Since the patient started complaining of dysgeusia promptly after treatment initiation with ACEi, beta-blocker, diuretics (thiazide and potassium-sparing) and cephalosoporin, we assumed that the taste disturbance may be an adverse drug reaction. Hence, we decided on a sequential discontinuation starting with perindo-pril, an agent from a class frequently associated with dysgeusia, which was replaced with rilmenidine 1 mg o.d. Dysgeusia resolved within 2 days of perindopril discontinuation. A diagnosis of acute kidney injury due to severe dehydration owing to initiation of angioten-sin-converting-enzyme inhibitor was established and the patient was discharged from hospital. At follow-up he had adequate renal function and no dysgeusia.

Figure 1. Color Doppler of the intrarenal vasculature corresponding to the right (panel A) and left (panel B) kidney. Renal Doppler ultrasound showed normal velocities and waveform envelopes of both renal arteries.

DISCUSSIONS
Taste disturbances (dysgeusia) include alterations in the ability to grade taste: ageusia (complete loss), hypogeusia (loss of acuity), hypergeusia (increased acuity) or perceive its quality: parageusia (inadequate perception of stimuli) and phantogeusia (perception despite absence of stimuli)1.
In a large US study, prevalence of self-reported dysgeusia ranged from 5% in the general population to as much as 27% in patients aged >80 years2. Dysgeusia may lead to changes in dietary intake resulting in ei-ther malnutrition or weight gain. Older patients seem to be at an increased risk of developing dysgeusia1 and consequently, malnutrition and severe dehydration3.
Dysgeusia etiology is varied and ranges from infec-tion (sinusitis, pharyngitis, tonsillitis, upper respirato-ry tract infection) to oral pathology (glossitis, gingivitis), xerostomia (salivary gland dysfunction, Sjögren’s syndrome), depression, smoking, diabetes mellitus, stroke or nerve damage (facial, vagus or glossopharyn-geal), liver and kidney failure, Parkinson’s disease, and hypothyroidism. Drugs and radiation therapy have also been reported to produce disorders of taste per-ception3,4.
A wide array of frequently used drugs have been cited in relation to taste disturbance including angi-otensin-converting enzyme inhibitors (ACEi), antibio-tics and chemotherapics (see Table 2)5. In a study by Smith et al., among patients who report oral adverse drug reactions to the 200 most commonly prescribed drugs in the US, up to 47.5% complain of dysgeusia5.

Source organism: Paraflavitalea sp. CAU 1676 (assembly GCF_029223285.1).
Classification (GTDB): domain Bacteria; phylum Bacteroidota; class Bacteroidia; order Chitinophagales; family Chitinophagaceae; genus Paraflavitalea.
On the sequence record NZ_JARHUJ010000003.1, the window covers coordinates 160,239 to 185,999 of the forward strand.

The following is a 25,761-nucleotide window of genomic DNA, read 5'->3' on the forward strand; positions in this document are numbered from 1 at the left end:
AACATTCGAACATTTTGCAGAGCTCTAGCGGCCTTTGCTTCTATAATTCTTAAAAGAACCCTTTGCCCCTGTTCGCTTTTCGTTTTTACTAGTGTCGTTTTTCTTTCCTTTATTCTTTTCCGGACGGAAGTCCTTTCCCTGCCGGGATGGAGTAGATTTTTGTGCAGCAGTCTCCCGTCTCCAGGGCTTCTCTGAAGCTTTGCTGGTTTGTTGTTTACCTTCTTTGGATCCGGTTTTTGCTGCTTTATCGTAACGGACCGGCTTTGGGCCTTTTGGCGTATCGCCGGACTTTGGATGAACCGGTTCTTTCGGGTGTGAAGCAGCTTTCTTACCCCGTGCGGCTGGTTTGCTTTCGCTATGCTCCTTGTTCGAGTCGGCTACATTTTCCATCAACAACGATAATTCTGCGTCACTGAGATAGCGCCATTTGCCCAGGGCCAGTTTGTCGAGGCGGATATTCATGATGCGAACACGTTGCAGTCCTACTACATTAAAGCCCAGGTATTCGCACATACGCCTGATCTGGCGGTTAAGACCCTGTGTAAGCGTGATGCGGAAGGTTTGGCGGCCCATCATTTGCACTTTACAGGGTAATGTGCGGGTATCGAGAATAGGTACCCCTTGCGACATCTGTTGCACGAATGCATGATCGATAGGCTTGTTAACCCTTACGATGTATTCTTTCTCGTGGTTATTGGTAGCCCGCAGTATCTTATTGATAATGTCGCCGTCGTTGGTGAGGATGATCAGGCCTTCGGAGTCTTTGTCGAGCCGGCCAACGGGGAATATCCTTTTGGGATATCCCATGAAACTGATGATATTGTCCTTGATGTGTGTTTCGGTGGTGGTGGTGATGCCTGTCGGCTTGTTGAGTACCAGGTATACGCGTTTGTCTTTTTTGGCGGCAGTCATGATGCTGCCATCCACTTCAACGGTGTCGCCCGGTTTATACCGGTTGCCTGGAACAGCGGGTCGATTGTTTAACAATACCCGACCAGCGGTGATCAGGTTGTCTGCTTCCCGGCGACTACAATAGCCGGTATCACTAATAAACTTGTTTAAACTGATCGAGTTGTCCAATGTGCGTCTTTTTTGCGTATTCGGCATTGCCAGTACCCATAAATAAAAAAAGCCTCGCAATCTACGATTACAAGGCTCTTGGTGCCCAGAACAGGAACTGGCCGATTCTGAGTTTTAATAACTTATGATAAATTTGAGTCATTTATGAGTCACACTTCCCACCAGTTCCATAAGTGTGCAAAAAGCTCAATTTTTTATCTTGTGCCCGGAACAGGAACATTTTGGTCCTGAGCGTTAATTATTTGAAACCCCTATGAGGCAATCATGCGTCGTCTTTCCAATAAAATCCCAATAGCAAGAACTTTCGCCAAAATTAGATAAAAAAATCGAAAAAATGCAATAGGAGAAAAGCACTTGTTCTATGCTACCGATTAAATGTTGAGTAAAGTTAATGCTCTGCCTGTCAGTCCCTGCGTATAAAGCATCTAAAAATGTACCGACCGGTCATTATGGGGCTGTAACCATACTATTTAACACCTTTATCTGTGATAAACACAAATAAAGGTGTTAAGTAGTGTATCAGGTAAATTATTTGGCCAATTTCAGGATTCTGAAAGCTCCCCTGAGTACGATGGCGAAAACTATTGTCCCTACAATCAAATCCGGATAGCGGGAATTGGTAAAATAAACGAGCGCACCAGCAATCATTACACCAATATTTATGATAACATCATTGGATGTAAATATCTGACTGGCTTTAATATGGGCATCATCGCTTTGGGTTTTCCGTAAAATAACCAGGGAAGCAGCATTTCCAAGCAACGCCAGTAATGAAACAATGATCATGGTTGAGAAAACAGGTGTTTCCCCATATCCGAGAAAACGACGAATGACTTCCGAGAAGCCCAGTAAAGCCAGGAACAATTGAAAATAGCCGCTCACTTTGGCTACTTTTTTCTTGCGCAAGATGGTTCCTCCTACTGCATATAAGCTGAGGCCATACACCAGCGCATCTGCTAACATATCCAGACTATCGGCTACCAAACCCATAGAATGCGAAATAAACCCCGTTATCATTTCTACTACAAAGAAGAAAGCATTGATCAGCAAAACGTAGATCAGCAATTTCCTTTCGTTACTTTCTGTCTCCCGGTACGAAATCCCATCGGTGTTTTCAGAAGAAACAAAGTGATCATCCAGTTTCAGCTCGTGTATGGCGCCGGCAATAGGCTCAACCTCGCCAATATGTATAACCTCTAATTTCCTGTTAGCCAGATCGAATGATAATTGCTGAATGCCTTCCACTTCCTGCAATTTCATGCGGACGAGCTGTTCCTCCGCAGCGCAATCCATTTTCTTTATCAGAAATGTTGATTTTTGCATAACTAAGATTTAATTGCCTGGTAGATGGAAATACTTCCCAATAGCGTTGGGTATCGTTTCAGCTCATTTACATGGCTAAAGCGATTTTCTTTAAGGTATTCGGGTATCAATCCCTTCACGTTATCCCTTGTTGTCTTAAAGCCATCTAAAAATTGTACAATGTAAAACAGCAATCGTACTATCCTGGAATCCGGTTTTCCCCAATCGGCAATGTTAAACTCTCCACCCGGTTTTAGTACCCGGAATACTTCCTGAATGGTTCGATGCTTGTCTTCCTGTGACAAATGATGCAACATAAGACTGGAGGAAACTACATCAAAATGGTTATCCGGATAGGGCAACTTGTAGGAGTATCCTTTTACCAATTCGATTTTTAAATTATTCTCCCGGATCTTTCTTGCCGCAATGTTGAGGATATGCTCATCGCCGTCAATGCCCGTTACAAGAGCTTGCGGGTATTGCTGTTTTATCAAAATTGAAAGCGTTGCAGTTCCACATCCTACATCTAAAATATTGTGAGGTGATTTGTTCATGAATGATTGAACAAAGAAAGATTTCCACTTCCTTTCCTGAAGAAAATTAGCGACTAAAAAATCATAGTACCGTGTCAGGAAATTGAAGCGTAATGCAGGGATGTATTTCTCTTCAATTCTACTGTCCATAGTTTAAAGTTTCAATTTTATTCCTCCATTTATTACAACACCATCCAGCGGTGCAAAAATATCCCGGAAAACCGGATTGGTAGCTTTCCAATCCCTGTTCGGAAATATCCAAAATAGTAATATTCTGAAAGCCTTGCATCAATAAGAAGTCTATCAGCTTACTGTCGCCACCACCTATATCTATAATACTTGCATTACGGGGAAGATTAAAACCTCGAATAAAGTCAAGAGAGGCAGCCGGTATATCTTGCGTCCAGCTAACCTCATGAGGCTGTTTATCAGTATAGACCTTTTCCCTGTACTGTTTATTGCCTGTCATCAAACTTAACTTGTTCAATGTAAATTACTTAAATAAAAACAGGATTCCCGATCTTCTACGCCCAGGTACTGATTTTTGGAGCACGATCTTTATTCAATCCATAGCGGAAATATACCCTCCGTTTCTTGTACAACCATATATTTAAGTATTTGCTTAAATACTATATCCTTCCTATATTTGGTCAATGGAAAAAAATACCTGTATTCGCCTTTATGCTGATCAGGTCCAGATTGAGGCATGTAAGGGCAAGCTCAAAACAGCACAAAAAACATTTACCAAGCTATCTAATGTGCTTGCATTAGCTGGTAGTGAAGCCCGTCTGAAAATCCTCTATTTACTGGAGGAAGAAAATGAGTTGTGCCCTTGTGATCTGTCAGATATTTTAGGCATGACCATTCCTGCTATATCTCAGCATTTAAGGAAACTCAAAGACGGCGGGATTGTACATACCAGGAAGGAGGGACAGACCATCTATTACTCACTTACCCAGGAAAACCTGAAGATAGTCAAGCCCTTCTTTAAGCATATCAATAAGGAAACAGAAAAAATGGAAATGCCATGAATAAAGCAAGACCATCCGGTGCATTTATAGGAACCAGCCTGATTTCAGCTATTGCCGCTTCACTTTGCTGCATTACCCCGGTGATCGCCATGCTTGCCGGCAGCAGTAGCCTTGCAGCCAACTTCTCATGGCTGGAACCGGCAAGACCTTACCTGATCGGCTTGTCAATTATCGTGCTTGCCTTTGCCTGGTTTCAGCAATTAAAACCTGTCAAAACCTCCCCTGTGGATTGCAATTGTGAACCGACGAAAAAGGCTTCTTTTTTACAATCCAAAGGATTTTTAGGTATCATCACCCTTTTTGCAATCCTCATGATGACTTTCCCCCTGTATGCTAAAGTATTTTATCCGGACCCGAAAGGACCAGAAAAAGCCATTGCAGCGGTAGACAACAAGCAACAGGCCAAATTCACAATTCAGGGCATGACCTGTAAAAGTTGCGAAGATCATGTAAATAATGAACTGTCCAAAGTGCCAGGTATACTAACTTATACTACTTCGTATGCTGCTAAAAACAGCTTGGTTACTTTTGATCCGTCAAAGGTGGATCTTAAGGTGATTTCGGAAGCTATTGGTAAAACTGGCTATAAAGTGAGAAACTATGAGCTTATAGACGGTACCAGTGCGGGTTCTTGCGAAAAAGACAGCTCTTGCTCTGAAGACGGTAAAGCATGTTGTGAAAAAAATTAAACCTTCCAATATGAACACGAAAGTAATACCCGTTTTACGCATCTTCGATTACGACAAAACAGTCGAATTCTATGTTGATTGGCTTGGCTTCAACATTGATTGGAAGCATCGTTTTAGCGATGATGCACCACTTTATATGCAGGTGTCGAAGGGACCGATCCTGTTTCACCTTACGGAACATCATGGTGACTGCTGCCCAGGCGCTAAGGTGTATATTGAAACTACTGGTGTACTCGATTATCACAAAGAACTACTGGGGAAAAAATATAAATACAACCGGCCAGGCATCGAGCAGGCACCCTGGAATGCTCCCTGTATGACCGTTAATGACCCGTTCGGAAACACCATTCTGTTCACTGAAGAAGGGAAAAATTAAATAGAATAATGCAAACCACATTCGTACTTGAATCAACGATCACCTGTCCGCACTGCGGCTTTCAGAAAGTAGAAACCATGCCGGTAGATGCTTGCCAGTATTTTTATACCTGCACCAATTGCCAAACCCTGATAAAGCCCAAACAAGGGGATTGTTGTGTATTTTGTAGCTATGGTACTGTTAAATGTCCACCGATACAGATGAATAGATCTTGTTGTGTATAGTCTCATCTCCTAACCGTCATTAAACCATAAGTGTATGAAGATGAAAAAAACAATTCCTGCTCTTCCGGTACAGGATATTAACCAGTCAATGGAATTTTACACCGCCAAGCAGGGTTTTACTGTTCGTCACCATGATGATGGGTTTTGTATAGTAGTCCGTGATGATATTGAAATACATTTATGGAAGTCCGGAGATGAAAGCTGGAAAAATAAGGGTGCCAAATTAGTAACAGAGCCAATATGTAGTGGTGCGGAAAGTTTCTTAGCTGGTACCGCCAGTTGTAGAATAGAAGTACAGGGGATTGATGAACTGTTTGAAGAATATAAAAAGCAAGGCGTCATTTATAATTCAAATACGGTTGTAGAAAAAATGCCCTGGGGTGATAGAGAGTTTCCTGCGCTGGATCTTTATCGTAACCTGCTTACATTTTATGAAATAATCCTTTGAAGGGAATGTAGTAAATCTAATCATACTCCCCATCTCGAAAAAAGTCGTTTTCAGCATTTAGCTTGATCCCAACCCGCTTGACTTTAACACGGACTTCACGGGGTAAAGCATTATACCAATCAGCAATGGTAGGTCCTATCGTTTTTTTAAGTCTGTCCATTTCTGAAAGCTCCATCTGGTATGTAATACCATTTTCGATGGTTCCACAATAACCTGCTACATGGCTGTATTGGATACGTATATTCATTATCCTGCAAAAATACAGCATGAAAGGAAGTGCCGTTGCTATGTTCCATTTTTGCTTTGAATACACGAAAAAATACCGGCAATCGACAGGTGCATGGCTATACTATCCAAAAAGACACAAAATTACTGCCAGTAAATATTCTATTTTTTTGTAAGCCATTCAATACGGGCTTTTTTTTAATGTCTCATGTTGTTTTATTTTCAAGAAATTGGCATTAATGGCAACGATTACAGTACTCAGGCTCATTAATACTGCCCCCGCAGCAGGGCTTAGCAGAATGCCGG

Drug-induced dysgeusia has two mechanisms: con-tact injury (alteration of saliva composition/ flow or chemoreceptor failure, both preventing the stimulant from coming into contact with the receptor) and ne-ural injury (signal transduction dysfunction, nerve da-mage or brain lesions involving taste centers in the orbitofrontal cortex)4-6.
Angiotensin-converting enzyme inhibitor-induced dysgeusia has been reported in up to 4% of patients undergoing ACEi treatment but is self-limiting despite continued use and resolves in 2-3 months5. Though the definite cause of ACEi induced dysgeusia is yet to be settled7, salivary gland zinc ion chelation has been incriminated8,9. Captopril is the ACEi most commonly cited as the cause of taste disturbances and the mecha-nism has been explained by interactions between its thiol radical and zinc. Sekimoto et al. revealed the cap-topril-zinc chelate to be highly soluble which leads to increased urinary zinc excretion and ultimately zinc deficiency and thus, dysgeusia10-14. Papers proving tas-te improvement after zinc supplementation have been published, however none in relation to drug-induced dysgeusia.
Though no case reports have been published to date, the European Medicines Agency (EMA) includes dysgeusia as a common (>1/100, <1/10) undesirable effect of perindopril15. Moreover, Tsuruoka et al. showed that perindopril subclinically worsened taste perception in healthy subjects and hypothesized that a preexisting, slight taste disturbance may be enhan-ced by administration of perindopril in hypertensive patients16.

CONCLUSION
The acute development of dysgeusia in a patient with probable subclinical taste alteration due to preexisting diabetes mellitus, as well as its complete reversibility after perindopril discontinuation, point to a drug-in-duced taste alteration with consequent dehydration as the cause of the acute kidney injury.

Conflict of interest: none declared.

List of abbreviations used
ACEi – angiotensin converting enzyme inhibitor ADR – adverse drug reaction
BP – blood pressure
CRP – C-reactive protein
EMA – European Medicines Agency ENT – otorhinolaryngology HR – heart rate
IRA – insuficienţă renală acută o.d. – once daily
ULN – upper limit of normal